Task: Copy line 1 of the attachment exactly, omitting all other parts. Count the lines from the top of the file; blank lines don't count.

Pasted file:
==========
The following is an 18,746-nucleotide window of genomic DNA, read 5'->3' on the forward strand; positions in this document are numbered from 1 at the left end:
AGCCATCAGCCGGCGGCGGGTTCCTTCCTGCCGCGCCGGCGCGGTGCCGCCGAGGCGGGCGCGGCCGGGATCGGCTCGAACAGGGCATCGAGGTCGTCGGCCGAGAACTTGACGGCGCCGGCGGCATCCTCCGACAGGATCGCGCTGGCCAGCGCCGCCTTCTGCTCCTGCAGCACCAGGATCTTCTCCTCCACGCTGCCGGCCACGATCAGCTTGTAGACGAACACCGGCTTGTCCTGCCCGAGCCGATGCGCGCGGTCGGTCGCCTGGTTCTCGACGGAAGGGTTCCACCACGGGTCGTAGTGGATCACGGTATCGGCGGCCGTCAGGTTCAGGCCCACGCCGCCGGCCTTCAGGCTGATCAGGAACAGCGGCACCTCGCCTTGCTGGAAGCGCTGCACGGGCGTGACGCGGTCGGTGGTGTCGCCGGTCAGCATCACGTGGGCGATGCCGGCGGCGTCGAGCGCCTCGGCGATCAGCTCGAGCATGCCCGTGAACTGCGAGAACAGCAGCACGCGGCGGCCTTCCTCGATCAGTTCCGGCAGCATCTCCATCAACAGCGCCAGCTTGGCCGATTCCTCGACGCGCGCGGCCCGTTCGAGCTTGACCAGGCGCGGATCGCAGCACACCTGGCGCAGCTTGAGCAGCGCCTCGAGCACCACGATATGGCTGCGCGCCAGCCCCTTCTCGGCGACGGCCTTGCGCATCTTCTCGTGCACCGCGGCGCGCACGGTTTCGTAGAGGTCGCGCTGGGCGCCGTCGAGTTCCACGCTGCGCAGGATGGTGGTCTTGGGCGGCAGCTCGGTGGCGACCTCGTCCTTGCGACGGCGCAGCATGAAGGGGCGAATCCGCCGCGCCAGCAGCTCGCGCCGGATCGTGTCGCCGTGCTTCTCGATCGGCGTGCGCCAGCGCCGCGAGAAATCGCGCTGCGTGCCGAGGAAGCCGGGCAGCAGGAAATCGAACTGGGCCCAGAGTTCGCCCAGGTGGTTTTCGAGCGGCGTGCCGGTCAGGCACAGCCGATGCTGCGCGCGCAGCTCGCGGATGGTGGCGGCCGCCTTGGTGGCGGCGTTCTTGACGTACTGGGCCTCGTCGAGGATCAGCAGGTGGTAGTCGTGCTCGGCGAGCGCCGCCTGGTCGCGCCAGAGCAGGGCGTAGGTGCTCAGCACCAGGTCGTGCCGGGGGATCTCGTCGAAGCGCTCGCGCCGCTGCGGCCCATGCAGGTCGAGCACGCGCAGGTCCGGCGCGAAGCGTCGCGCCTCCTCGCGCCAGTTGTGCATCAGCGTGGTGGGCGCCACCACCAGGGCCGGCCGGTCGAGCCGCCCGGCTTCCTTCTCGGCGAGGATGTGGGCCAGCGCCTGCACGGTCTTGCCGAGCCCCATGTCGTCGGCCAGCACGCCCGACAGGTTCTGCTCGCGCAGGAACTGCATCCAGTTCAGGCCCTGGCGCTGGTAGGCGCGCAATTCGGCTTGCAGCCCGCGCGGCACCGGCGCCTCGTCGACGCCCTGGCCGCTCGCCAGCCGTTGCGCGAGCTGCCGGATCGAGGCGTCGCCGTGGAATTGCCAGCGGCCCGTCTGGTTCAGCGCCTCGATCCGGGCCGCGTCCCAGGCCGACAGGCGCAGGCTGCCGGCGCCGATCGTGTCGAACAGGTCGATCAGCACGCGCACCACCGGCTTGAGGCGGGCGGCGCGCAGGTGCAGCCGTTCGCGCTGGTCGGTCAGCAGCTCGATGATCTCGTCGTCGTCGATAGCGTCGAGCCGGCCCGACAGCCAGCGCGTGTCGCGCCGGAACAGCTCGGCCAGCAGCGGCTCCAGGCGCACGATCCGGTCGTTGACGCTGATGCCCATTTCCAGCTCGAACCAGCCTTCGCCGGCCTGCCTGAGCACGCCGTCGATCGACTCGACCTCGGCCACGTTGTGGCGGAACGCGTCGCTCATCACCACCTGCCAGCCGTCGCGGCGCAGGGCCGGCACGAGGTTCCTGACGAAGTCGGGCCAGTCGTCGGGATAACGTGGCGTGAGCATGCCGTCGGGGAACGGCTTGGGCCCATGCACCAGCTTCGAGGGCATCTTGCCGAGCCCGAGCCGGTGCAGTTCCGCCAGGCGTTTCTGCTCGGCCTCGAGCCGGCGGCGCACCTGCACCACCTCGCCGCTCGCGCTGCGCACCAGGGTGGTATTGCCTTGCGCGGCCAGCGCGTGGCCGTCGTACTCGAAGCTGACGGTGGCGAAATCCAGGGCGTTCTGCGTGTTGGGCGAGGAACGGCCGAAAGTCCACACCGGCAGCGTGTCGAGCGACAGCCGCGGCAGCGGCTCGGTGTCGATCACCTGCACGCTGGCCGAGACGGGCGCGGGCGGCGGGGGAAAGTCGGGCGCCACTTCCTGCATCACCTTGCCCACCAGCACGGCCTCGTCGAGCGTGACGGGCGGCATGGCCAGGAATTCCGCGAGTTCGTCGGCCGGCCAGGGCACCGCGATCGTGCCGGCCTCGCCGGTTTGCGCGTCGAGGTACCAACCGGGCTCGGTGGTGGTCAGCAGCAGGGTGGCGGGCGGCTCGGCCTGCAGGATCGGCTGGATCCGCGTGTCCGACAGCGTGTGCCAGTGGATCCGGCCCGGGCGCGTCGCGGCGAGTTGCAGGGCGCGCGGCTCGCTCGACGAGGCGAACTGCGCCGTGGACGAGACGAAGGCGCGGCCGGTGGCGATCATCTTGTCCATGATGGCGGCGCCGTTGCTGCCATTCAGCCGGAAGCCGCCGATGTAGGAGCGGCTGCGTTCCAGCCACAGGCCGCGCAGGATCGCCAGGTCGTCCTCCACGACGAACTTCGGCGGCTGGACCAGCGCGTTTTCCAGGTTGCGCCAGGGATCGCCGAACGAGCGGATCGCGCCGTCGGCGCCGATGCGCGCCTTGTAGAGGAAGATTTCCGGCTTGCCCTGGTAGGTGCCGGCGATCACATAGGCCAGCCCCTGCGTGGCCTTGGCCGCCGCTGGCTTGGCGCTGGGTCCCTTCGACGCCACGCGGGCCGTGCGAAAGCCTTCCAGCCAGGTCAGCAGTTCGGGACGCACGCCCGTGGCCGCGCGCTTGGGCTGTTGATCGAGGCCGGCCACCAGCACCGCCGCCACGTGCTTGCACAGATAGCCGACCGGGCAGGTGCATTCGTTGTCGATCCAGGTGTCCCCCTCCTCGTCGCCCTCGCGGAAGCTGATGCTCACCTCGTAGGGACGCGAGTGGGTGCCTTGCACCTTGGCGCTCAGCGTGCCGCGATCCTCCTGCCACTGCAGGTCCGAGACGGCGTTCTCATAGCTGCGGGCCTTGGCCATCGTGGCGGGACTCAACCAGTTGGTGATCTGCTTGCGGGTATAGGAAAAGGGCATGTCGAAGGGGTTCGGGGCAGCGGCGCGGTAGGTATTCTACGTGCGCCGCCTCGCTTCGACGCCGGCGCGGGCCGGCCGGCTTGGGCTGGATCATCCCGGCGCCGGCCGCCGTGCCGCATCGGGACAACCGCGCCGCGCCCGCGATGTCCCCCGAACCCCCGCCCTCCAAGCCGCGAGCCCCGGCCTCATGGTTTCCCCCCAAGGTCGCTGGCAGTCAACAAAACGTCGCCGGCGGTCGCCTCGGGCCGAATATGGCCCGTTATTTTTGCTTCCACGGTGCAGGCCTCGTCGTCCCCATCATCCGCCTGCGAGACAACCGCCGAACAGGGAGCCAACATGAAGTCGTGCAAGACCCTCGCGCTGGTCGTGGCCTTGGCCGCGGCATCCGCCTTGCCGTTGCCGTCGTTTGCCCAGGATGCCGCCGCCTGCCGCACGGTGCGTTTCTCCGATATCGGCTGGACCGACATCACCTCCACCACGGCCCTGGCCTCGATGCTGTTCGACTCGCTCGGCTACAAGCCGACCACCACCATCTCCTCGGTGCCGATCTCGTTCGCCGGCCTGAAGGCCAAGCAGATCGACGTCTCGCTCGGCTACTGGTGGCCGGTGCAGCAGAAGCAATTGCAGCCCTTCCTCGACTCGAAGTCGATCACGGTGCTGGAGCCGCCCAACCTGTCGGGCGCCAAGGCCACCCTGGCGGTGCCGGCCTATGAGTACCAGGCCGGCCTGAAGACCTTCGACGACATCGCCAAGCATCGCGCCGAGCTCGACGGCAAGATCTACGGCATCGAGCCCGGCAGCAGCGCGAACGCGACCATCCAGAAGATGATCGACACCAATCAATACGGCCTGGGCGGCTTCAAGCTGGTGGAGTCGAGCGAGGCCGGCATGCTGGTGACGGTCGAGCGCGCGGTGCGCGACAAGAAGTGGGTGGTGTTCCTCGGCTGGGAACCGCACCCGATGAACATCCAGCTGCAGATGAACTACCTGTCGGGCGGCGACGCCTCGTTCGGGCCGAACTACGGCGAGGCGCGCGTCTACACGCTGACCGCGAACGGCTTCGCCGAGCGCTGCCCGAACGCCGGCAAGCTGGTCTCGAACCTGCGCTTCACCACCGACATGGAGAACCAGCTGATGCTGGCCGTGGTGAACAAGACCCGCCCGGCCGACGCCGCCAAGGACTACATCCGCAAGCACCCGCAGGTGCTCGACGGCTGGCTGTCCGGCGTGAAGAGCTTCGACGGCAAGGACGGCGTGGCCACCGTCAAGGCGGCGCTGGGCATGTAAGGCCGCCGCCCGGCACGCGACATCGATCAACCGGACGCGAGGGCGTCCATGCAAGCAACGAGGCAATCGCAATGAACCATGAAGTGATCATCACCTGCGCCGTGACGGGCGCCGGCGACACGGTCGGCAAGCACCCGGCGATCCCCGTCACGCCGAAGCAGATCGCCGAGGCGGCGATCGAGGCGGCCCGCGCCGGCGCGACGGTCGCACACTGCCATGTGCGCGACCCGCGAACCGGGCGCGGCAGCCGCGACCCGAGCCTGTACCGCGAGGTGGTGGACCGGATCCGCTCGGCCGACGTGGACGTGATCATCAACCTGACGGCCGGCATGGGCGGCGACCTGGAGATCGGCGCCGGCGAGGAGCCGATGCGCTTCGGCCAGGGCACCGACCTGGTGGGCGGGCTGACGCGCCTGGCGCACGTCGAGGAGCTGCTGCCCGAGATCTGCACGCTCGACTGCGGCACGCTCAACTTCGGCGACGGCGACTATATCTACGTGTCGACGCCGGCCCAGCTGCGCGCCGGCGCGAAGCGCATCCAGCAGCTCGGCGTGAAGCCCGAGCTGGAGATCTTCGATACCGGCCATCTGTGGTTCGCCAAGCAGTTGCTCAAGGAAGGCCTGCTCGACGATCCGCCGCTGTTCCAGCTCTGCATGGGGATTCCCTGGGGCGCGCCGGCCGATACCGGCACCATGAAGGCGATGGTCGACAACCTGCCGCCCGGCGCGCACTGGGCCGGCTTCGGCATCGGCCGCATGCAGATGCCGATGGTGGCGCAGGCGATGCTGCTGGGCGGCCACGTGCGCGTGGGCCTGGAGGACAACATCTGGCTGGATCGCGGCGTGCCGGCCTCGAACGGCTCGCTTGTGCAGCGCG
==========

The following is an 18,746-nucleotide window of genomic DNA, read 5'->3' on the forward strand; positions in this document are numbered from 1 at the left end: